Today is my birthday. I am 33.

This past year has been remarkable, in a very intensely personal way. From the outside looking in, it might appear as though nothing has changed from this time last year. I can tell you that is not the case; despite the fact that much is same, everything is different.

For starters, we’ve lived longer in this house than any other in all of the years I’ve been a mother. The kids and I have been at the same school and place of employment respectively for going on four years. We have created roots here in San Diego, and as much as I fantasize about moving to France, our life is here is splendid and relatively serene. We have made a home, one that is happy and often messy but always full of love. This is more stability than I have ever known, and it is good place to be.

Most of the internal tumult I have wrestled with since the devastating end to my pregnancy with one Roux Huckleberry Baker has been redirected, to a place so familiar and sacred I’d almost forgotten. Dance class, which, if you’re me, is another word for therapy.

I am a dancer as much as I am anything, and I’ve spent every week of the last eleven months reminding myself of this simple fact. It started with hip hop and ballet class through the local community college, and then transitioned to tap and jazz through Balboa Park. Now, I’m a bona fide regular dancing three days a week – ballet, tap, and jazz. Every single bit of me feels lighter and stronger, and I’m not even talking about my body.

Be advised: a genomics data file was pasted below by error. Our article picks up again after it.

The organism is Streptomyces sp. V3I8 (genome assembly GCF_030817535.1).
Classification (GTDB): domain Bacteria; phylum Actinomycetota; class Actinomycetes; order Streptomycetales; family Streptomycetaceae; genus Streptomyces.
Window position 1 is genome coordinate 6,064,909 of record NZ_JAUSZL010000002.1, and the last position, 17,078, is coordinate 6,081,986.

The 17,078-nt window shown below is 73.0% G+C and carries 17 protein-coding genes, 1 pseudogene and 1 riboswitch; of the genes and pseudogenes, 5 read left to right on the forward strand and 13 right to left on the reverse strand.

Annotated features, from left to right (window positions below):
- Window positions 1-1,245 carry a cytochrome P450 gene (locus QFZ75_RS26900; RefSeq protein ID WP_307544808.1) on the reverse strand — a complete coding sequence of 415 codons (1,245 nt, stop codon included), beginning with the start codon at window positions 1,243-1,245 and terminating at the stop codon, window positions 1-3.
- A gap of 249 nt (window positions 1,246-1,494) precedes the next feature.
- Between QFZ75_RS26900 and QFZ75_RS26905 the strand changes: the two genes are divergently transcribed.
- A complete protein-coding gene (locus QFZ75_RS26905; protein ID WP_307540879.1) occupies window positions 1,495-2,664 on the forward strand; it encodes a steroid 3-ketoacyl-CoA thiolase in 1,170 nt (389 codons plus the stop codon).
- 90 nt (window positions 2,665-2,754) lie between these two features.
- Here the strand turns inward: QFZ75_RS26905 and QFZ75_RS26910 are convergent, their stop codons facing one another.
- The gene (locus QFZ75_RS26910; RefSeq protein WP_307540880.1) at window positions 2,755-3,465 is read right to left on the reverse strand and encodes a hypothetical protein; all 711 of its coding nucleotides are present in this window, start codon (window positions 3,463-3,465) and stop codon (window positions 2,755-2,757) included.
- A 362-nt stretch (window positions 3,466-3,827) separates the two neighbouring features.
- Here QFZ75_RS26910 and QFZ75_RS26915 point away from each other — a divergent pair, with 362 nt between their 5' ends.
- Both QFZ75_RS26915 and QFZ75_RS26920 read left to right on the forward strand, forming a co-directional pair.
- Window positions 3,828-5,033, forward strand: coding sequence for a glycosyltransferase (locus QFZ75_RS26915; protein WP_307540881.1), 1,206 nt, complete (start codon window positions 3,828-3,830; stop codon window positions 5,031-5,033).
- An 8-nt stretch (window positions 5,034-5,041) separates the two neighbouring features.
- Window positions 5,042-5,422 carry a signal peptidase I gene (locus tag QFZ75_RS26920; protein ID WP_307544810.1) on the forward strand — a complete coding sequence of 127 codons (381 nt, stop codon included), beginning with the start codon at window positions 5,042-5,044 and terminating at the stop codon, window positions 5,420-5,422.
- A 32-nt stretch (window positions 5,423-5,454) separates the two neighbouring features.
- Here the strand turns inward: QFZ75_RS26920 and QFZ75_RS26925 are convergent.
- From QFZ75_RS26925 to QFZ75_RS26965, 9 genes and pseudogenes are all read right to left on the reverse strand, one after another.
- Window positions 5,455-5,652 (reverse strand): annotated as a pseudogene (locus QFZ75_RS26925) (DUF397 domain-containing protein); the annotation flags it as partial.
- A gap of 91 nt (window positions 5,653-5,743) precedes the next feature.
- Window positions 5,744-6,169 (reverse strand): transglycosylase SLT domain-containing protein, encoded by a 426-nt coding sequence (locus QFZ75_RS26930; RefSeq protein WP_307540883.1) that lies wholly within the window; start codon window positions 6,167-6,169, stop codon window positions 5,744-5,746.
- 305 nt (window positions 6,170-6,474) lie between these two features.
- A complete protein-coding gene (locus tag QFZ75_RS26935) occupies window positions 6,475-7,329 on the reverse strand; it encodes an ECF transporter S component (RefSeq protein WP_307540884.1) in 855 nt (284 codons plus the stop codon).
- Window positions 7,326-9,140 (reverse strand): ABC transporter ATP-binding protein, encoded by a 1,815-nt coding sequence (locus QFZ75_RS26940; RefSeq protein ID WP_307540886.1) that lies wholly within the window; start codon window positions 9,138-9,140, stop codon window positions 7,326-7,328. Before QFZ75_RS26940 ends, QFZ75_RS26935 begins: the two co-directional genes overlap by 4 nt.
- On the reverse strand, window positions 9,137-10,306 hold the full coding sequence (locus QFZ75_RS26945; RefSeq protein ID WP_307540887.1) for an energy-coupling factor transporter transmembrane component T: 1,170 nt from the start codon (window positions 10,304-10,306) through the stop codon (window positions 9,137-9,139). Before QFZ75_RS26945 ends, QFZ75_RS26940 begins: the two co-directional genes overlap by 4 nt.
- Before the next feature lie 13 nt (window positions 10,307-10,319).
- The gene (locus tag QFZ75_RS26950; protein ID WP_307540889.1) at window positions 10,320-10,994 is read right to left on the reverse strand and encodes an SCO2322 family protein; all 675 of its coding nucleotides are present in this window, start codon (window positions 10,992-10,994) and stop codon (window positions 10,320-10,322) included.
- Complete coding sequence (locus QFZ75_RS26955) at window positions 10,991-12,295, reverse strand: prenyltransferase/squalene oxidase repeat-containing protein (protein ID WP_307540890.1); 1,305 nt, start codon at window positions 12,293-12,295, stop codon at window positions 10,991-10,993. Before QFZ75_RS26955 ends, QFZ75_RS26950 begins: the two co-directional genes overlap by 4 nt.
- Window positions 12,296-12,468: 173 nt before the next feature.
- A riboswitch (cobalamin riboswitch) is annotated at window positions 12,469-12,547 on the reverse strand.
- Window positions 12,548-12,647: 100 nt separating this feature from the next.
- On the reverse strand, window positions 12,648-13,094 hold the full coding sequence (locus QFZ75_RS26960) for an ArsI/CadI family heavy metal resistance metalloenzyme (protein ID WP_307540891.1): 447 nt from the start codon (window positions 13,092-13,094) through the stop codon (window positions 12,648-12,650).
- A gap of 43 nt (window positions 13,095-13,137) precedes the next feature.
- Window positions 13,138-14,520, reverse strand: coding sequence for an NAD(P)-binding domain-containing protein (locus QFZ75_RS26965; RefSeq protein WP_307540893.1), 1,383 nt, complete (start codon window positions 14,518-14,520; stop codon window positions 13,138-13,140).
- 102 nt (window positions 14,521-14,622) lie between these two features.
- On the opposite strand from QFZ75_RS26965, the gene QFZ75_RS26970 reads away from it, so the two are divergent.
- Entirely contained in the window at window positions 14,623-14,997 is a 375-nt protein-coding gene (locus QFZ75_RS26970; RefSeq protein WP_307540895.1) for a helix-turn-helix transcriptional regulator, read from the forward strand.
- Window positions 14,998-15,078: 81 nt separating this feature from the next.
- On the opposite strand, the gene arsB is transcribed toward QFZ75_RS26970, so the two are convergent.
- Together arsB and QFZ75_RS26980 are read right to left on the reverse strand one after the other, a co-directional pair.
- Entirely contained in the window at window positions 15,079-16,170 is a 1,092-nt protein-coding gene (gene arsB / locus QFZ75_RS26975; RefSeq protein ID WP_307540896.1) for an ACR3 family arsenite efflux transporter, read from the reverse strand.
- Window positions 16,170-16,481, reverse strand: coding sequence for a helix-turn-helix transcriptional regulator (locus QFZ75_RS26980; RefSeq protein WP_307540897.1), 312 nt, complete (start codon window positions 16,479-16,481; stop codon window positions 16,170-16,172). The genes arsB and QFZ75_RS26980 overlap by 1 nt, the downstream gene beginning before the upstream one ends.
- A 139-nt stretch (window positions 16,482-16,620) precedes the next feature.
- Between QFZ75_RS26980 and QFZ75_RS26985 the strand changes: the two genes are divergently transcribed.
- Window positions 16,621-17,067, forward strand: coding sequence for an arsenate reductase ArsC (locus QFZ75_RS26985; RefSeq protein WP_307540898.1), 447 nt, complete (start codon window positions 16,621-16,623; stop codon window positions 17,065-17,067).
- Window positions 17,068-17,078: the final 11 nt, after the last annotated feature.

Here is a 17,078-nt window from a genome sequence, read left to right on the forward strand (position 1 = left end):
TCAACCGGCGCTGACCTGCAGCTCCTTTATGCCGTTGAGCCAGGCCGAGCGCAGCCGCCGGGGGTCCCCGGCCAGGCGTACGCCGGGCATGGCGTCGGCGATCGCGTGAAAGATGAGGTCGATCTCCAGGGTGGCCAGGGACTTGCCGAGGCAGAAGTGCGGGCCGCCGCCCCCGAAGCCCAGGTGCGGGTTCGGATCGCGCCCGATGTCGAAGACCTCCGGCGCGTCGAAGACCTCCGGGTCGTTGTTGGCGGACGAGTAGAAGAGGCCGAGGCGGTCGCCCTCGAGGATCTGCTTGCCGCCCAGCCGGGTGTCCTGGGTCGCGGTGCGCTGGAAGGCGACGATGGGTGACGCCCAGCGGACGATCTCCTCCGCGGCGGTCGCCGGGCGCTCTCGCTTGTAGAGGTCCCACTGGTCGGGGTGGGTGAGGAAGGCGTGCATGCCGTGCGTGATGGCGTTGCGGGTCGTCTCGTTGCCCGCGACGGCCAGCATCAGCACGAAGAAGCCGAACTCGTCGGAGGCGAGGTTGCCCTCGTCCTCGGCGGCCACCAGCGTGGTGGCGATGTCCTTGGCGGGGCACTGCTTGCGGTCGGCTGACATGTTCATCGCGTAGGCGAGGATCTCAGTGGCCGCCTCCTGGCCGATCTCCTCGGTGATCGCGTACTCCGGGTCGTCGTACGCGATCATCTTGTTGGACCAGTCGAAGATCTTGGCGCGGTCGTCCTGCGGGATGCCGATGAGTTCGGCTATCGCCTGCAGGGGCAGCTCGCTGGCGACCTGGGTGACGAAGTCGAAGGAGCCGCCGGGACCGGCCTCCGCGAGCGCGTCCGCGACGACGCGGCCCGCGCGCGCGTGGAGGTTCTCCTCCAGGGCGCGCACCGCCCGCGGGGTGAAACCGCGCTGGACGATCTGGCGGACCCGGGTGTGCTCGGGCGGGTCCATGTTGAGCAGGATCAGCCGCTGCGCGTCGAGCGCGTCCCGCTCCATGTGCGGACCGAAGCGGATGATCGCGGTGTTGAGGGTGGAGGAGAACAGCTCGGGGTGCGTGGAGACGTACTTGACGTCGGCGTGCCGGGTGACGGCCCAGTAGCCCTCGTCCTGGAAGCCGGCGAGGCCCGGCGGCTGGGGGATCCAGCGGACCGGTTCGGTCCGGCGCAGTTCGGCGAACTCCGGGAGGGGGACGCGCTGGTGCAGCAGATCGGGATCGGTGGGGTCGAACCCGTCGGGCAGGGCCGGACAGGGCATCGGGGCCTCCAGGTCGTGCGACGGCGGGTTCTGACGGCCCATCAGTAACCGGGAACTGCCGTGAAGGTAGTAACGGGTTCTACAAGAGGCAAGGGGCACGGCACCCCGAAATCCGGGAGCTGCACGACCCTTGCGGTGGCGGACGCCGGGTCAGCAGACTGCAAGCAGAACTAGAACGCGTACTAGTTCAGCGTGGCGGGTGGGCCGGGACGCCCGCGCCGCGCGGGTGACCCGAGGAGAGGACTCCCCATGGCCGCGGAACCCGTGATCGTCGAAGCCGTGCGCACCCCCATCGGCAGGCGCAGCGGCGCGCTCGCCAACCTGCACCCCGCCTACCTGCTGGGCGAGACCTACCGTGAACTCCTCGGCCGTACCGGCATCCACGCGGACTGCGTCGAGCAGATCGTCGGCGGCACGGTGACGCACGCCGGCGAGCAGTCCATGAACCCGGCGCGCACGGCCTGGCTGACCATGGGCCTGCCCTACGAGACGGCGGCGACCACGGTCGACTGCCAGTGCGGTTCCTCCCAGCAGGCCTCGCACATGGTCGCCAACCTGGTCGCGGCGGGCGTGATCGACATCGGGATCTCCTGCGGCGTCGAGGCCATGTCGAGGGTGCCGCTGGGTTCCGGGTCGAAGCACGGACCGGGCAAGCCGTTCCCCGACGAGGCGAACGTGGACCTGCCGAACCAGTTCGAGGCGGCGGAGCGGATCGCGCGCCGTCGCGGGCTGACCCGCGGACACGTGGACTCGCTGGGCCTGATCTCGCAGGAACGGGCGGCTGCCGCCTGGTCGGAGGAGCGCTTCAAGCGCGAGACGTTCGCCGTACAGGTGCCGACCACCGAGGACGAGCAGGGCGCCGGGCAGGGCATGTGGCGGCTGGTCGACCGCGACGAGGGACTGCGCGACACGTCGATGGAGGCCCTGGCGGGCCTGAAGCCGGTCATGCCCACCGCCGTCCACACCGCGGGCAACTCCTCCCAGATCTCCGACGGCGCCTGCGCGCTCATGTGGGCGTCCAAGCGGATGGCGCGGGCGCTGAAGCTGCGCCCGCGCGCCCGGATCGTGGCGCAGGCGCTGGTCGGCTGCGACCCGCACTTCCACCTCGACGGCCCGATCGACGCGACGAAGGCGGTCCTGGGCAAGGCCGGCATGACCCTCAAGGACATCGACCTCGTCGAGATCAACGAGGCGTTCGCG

When it comes to my body, though, there has been quite a shift in its processes, primarily in the form of the consumption of animal products, including some flesh, most of which had been absent from my diet for close to two decades. This abandoning of long-held belief systems in favor of evolution is perhaps the most tangible evidence of how I have grown: that I’m willing to reconsider everything – even what I had thought to be absolute truth – because if I’ve learned anything in 33 journeys around the sun, it’s that flexibility is crucial.

Fear is the opposite of flexible, it is rigid and relentlessly unforgiving, yet an oddly comfortable place to reside as it asks nothing more than for one to remain immobile. I spent a lot of time being afraid that I would never recover, and it wasn’t until I realized that I wasn’t doing anything except being afraid that I finally found myself standing in first position at the barre. Every day since that first class has been a testament to my own resilience.

As I move into this next year of my life, my wishes are simple: to maintain this momentum I have found, to keep creating memories with the people I love most, to show a little more kindness to myself and to others each day, and to keep on dancing.

Oh, and riding my bike, which I just got as a birthday present!

Thirty three. It sure has a nice ring to it.

One response

  1. Yes you are a woman, a mother, a friend, a teacher, a writer, and maybe above all– you ares a dancer, my dear sweet TALENTED friend. When the dancer in you is exercised (no pun intended), I bet you’re the best versions of all of the above.
    Love you.

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